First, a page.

Seddul-Bahir diorama blog

the photoetch plates #3

Depending on the amount of clogging of the acid, the first holes may appear after 15 mn -or way more, just check every 5 mn to be sure.
*be careful* of not dropping any acid on your floor or clothes or those are ruined!

Photoetch plate done!

Here it is completely finished. this is actually the double of the one I used for the lower hull. i needed a second one so that i could cut bits from it to put on the down side of the hull.
I start working on the detailing this part of the hull thios evening!

Let's begin with the beginning...

here was the fret for the lower part of the hull as done in a drawing software.
The point is that their must be the less possible white left, as those empty places will get bitten by the acid.
->the less copper in the acid, the more your acid bath will sty efficient.
Notice the rivits plates.

let's fix the photoetch

So now I had my second fret ready. It's in a way better state than the first one. i finally understood what i did '"wrong'" with the first one so that it looked so err, rusty.
It's quite important that i am able to control these kind of effects if i want to succeed the whole thing..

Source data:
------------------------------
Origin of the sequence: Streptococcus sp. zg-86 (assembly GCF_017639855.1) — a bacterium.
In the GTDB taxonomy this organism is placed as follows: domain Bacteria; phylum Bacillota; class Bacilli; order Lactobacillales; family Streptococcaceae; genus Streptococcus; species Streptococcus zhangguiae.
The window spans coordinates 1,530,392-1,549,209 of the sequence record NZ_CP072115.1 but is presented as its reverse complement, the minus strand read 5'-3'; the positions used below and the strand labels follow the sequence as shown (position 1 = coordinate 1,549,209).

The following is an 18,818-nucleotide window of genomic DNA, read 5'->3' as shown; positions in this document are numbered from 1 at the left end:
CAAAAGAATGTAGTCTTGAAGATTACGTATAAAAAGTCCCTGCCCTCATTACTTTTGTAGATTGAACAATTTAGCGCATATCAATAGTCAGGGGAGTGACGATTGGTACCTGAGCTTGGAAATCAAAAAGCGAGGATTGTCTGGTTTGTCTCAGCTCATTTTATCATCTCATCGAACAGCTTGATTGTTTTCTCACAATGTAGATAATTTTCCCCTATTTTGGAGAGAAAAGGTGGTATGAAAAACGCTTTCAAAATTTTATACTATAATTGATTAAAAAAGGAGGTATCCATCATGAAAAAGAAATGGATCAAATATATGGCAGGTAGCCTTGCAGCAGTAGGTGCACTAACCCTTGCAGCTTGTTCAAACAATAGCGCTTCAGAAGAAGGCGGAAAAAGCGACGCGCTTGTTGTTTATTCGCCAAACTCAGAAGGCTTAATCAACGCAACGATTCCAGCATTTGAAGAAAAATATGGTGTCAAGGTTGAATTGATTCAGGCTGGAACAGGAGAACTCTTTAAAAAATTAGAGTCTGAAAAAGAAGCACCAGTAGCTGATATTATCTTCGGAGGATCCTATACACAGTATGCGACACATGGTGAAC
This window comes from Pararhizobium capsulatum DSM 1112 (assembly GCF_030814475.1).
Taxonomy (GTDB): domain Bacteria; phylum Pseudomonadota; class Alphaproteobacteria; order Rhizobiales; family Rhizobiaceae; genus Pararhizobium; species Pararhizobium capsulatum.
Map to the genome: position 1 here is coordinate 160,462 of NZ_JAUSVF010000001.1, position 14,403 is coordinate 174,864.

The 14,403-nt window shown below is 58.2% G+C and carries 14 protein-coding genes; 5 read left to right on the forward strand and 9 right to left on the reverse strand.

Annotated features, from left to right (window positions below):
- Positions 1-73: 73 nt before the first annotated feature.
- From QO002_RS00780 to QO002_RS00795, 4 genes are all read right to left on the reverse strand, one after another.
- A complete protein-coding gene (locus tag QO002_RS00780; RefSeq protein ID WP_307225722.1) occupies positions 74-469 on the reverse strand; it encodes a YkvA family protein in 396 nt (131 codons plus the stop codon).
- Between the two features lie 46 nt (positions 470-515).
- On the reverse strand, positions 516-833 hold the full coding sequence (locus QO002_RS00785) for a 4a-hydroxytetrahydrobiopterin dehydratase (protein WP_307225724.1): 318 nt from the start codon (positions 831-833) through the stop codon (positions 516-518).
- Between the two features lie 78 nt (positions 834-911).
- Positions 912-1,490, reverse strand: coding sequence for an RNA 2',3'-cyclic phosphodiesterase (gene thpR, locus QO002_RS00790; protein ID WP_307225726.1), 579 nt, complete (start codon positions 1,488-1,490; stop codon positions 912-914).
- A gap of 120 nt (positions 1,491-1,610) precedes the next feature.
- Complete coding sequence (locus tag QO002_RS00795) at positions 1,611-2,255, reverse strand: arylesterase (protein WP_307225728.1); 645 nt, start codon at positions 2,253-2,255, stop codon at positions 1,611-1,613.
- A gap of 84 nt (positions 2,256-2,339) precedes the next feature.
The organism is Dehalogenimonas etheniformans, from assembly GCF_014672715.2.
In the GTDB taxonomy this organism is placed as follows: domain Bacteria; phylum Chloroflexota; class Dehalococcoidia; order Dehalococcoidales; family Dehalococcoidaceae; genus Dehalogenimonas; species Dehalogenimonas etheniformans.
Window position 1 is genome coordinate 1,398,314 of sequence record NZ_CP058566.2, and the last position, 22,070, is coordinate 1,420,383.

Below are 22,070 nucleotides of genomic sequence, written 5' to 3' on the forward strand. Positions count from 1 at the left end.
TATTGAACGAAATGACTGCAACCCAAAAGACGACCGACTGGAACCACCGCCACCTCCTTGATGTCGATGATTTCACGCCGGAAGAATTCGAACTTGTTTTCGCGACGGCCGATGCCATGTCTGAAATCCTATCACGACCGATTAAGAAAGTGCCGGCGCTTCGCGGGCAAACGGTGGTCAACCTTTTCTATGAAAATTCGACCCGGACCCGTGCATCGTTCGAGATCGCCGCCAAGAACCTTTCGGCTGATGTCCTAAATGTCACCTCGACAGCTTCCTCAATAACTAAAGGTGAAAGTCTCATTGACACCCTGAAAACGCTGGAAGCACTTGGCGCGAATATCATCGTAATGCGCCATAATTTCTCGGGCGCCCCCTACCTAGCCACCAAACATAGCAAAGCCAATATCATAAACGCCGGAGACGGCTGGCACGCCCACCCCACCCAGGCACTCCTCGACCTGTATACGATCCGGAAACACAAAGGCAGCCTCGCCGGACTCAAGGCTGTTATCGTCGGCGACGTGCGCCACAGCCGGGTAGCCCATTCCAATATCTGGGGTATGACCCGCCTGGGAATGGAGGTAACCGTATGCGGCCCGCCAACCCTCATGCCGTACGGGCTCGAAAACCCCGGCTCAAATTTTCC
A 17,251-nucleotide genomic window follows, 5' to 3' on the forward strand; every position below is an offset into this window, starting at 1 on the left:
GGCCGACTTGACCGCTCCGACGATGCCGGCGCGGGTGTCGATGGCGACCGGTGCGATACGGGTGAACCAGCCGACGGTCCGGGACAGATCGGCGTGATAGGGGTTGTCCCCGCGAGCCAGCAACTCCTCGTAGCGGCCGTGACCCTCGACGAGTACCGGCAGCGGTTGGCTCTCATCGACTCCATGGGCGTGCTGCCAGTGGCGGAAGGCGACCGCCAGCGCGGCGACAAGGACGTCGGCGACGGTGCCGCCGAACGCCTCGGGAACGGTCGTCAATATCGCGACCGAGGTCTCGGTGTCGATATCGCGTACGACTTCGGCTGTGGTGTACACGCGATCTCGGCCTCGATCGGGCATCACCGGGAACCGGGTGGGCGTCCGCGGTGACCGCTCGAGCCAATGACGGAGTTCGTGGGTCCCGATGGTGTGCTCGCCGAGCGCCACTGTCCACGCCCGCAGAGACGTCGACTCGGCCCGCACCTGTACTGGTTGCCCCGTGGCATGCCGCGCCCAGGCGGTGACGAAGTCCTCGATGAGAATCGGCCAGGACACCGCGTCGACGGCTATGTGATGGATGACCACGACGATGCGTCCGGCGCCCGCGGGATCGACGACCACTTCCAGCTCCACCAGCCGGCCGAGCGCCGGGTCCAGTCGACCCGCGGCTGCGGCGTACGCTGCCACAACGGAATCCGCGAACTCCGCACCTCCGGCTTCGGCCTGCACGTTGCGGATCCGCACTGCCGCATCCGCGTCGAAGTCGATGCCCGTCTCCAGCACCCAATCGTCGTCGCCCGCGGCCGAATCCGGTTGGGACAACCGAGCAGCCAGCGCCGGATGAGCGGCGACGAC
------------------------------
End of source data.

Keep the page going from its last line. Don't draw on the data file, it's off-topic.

Anyway, I attach it using superglue and some clamps so that i don't get in trouble with the round shape

The Rivits

Now I cut out the rivits from what's left of the photoetch fret -it's quite convenient to work this way as it would have been hell to use some granbdt line type rivits to do the work..

Fixing the rivits

You seee that there is a lot of those rivits to be fixed on the damaged portion of the hull as each cross section holds with at least 8 of them! Lots of work but it really looks nice. Notice that I also fixed some bits of plastic cross section, so that it looks like the torch of the ship cutter went through it (only way to go away with the weird way in which the ship has been cut!)

The portholes

Well, I got some issues with the upper hull this week-end. i somehow forgot to do one of the photoetch fret so this part is in standby still i manage to create it. That's a long process which has in a way nothing to do with real model making!
But in the meantime it seems that one of the 3 goals I wanted to reach with this diorama is finally reached: this is the *streamlining of the photoetching process*.
It's still a bit long to create one fret, but I think i really master the process and am able to do the fine parts I need.
It seems the only downside to my method is the quality of the printing to the acetate/transparent paper.
Here is the fret I used for the portholes: